As the New Zealand government heard some health professionals call for further rises in cigarette taxes as the sole measure to curb the country’s smoking prevalence, one expert has suggested not only that e-cigarettes could be the answer, but that they don’t need regulating.
Associate Professor Marewa Glover of Massey University’s Research Centre for Maori Health & Development has been working with the Maori community (where smoking has historically been at unusually high rates) for many years. She advocates availability of e-cigarettes as a means of reducing death and disease associated with smoking.
She believes the harm-reduction argument has already been won – echoing the recent factasia opinion poll that showed
- 80 percent of NZ smokers say that “through tax and regulatory policies, the Government should encourage adult smokers to switch to less harmful alternatives to cigarettes and ensure they are not used by youth.”
- 78 percent say e-cigarettes represent “a positive alternative to today’s conventional cigarettes” and
- 63 percent “would consider switching to e-cigarettes if they were legal, met quality and safety standards, and were conveniently available.”
“Vaping is not a public health issue,” she told factasia. It should not attract precious funding away from very real threats to public health. Like many other products, electronic cigarettes and e-liquids are already covered by existing consumer laws. Because of the huge cost involved in assessing, consulting, lobbying and debating new regulations or laws, I oppose the call for regulation of electronic cigarettes, e-liquids and vaping. The money is needed elsewhere – it should not be wasted on this. I do not think it is even necessary to legislate for “safety and product quality”. Existing consumer protection laws should be sufficient.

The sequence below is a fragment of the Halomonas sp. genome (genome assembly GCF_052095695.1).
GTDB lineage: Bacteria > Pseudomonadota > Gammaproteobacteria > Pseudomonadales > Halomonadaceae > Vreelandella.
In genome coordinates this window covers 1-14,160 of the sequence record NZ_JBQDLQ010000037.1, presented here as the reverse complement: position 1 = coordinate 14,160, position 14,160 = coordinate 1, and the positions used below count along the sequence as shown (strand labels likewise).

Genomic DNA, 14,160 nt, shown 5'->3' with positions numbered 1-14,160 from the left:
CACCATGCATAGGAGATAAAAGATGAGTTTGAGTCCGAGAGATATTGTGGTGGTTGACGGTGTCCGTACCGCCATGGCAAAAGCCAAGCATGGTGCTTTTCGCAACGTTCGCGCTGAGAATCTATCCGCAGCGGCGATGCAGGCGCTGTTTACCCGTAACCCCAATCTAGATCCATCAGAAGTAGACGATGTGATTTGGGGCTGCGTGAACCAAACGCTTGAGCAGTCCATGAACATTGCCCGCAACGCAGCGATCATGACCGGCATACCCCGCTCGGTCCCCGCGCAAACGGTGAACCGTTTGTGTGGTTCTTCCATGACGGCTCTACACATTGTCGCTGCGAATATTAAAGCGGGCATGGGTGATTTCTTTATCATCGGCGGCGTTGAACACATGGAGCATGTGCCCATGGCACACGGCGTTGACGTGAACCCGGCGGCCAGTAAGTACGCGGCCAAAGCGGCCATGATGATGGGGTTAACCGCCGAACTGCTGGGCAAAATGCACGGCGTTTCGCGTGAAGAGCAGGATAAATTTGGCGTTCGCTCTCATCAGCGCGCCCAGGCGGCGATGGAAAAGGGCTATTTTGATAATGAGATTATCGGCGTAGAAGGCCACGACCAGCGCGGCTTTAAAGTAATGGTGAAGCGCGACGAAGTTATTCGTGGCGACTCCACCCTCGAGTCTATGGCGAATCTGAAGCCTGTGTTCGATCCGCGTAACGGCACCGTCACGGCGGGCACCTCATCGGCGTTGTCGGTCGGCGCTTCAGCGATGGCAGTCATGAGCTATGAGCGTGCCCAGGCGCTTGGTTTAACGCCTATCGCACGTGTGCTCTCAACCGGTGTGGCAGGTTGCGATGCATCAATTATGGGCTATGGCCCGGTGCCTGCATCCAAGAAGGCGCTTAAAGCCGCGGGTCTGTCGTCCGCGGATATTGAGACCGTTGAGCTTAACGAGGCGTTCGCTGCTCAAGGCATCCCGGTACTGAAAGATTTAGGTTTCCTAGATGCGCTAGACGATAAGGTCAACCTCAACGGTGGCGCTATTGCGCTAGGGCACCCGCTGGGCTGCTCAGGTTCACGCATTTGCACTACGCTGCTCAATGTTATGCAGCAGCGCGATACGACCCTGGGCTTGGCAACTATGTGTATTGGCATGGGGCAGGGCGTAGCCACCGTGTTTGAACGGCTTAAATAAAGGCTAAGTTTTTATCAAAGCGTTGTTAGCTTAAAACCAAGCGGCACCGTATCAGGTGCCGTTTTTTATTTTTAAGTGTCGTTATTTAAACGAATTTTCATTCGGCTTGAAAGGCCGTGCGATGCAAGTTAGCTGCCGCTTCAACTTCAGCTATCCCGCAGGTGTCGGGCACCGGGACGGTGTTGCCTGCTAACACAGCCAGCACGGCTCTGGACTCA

Prof Glover acknowledged there are “vociferous groups who are opposed to vaping on ideological (not medical or scientific) grounds. They may be scientists and medical professionals, but they are also all ideologically driven to recreate society in their image and or in accordance with their decision about what ‘a better world’ will look like.”
She says vaping (use of electronic cigarettes) “should only receive any attention in terms of the potential for rapidly reducing tobacco smoking prevalence and consumption in New Zealand. No attention at all should be wasted on work effort to regulate, legislate or police vaping. Existing surveys can include questions to enable monitoring of the prevalence of vaping and inform review at a later time.”